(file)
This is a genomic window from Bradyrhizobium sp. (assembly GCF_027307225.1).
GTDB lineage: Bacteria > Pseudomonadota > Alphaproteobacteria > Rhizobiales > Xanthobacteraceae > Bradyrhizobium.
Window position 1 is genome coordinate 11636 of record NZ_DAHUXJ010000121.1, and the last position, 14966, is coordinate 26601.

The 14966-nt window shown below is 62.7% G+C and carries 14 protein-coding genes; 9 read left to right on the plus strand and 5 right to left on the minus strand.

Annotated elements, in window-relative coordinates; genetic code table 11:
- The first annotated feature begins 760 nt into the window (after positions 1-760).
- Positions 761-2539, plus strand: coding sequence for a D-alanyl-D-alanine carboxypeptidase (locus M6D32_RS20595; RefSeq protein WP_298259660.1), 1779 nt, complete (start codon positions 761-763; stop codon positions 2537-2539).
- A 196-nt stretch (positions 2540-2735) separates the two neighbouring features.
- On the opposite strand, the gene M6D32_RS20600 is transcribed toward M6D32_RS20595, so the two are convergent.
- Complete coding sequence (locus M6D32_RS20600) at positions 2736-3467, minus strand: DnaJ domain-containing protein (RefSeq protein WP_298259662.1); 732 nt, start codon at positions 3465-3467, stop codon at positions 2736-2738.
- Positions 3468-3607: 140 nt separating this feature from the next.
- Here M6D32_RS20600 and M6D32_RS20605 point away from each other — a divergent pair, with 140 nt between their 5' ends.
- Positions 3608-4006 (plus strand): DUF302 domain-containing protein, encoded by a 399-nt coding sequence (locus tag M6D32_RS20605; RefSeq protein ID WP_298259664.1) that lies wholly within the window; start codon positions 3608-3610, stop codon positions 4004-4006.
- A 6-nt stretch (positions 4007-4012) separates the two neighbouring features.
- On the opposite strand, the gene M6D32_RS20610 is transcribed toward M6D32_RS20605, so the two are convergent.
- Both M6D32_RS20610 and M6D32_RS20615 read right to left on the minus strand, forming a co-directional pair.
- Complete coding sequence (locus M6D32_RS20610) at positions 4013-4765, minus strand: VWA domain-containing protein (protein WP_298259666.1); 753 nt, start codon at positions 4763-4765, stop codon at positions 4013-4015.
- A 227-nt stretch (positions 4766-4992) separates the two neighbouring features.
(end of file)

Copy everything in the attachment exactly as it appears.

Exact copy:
This is a genomic window from Bradyrhizobium sp. (assembly GCF_027307225.1).
GTDB lineage: Bacteria > Pseudomonadota > Alphaproteobacteria > Rhizobiales > Xanthobacteraceae > Bradyrhizobium.
Window position 1 is genome coordinate 11636 of record NZ_DAHUXJ010000121.1, and the last position, 14966, is coordinate 26601.

The 14966-nt window shown below is 62.7% G+C and carries 14 protein-coding genes; 9 read left to right on the plus strand and 5 right to left on the minus strand.

Annotated elements, in window-relative coordinates; genetic code table 11:
- The first annotated feature begins 760 nt into the window (after positions 1-760).
- Positions 761-2539, plus strand: coding sequence for a D-alanyl-D-alanine carboxypeptidase (locus M6D32_RS20595; RefSeq protein WP_298259660.1), 1779 nt, complete (start codon positions 761-763; stop codon positions 2537-2539).
- A 196-nt stretch (positions 2540-2735) separates the two neighbouring features.
- On the opposite strand, the gene M6D32_RS20600 is transcribed toward M6D32_RS20595, so the two are convergent.
- Complete coding sequence (locus M6D32_RS20600) at positions 2736-3467, minus strand: DnaJ domain-containing protein (RefSeq protein WP_298259662.1); 732 nt, start codon at positions 3465-3467, stop codon at positions 2736-2738.
- Positions 3468-3607: 140 nt separating this feature from the next.
- Here M6D32_RS20600 and M6D32_RS20605 point away from each other — a divergent pair, with 140 nt between their 5' ends.
- Positions 3608-4006 (plus strand): DUF302 domain-containing protein, encoded by a 399-nt coding sequence (locus tag M6D32_RS20605; RefSeq protein ID WP_298259664.1) that lies wholly within the window; start codon positions 3608-3610, stop codon positions 4004-4006.
- A 6-nt stretch (positions 4007-4012) separates the two neighbouring features.
- On the opposite strand, the gene M6D32_RS20610 is transcribed toward M6D32_RS20605, so the two are convergent.
- Both M6D32_RS20610 and M6D32_RS20615 read right to left on the minus strand, forming a co-directional pair.
- Complete coding sequence (locus M6D32_RS20610) at positions 4013-4765, minus strand: VWA domain-containing protein (protein WP_298259666.1); 753 nt, start codon at positions 4763-4765, stop codon at positions 4013-4015.
- A 227-nt stretch (positions 4766-4992) separates the two neighbouring features.